LA PAZ, Bolivia, New York Times — Opposition groups in Bolivia called Tuesday for a nationwide general strike following violent protests over election results that seemed set to hand another term to long-time president Evo Morales.
President Evo Morales of Bolivia faced stinging accusations of election irregularities by international observers and violent protests in the streets on Monday as an updated tally of votes cast in the country’s presidential election appeared to give him a big enough lead to avoid a runoff.
With about 95 percent of the votes counted, election officials said Mr. Morales received 46.8 percent of the votes, while his closest rival, Carlos Mesa, won 36.7 percent. To avoid a runoff, the incumbent needed a 10-percentage-point advantage.
Preliminary results released hours after polls closed on Sunday showed a far tighter margin between the two leading candidates, an outcome that appeared to make it certain they would face off in a runoff in December.
Manuel González, the head of the election observer mission dispatched by the Organization of American States to monitor Bolivia’s vote, said on Monday night that he was “profoundly concerned” by the “drastic” reversal in the vote results.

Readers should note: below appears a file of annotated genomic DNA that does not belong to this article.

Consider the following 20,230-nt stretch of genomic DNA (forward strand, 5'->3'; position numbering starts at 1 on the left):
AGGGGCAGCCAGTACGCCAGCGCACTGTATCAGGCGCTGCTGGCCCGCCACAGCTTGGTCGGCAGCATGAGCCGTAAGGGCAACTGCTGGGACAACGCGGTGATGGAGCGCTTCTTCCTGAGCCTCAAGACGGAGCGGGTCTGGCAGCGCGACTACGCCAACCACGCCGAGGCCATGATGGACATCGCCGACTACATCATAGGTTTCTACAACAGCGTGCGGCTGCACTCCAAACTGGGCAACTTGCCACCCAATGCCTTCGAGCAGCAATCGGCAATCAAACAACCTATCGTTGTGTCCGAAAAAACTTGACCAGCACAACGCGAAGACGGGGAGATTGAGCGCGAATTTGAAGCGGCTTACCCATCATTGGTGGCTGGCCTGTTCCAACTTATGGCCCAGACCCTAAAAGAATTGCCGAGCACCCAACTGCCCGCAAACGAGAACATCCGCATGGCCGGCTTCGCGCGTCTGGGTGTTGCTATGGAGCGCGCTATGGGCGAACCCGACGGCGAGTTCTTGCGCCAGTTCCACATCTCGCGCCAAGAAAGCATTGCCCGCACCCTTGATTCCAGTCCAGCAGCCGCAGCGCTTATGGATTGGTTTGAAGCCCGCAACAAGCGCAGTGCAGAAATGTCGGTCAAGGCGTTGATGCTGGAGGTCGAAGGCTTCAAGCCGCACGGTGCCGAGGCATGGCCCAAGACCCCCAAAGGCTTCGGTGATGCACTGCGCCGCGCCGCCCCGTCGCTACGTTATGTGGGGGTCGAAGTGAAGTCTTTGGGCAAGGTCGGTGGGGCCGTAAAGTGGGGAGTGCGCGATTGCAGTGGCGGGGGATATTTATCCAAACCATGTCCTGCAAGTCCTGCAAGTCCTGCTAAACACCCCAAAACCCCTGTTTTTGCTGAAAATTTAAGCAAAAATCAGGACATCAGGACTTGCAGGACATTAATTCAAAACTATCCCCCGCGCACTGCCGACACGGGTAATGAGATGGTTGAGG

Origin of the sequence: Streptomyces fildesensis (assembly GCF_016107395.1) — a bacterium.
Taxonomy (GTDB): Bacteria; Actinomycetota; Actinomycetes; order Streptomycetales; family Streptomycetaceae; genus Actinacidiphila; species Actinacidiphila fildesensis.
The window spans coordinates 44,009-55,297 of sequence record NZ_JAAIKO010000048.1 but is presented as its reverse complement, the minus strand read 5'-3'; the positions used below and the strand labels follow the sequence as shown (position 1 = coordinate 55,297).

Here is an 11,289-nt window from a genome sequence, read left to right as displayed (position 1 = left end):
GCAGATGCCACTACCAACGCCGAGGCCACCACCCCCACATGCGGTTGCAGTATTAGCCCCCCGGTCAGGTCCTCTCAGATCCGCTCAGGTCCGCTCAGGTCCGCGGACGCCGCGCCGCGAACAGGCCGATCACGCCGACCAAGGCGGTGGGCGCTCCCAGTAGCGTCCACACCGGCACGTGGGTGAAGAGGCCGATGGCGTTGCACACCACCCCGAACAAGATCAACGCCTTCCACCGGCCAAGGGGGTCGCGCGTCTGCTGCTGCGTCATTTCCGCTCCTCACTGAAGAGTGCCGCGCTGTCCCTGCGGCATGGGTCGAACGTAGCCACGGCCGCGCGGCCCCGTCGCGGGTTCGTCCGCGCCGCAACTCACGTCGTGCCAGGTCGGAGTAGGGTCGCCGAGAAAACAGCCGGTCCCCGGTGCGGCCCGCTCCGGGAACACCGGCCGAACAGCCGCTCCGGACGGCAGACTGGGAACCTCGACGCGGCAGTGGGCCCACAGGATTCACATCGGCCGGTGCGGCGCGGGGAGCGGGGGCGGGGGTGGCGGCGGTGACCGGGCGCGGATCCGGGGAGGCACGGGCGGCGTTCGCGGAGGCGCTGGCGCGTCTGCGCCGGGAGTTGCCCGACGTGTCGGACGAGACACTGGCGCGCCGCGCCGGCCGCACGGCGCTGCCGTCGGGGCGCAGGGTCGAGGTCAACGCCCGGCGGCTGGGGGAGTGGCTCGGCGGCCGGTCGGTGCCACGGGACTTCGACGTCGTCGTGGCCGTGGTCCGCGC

Many Bolivians were suspicious of the result because election officials halted the updating of vote results for nearly 24 hours. Across the country, people posted videos on social media of scenes that purported to show electoral irregularities, including stashes of ballots and other election materials found in residences and vehicles.
The accusations of fraud created a widespread sense that the president or his allies had worked behind the scenes to rig the vote.
As election officials released new results at a hotel in La Paz giving the president a 10-percentage-point lead, opponents of Mr. Morales angrily changed “fraud, fraud!”
Heavily armed police officers were deployed to the streets, where they clashed with demonstrators on Monday night, according to television news reports.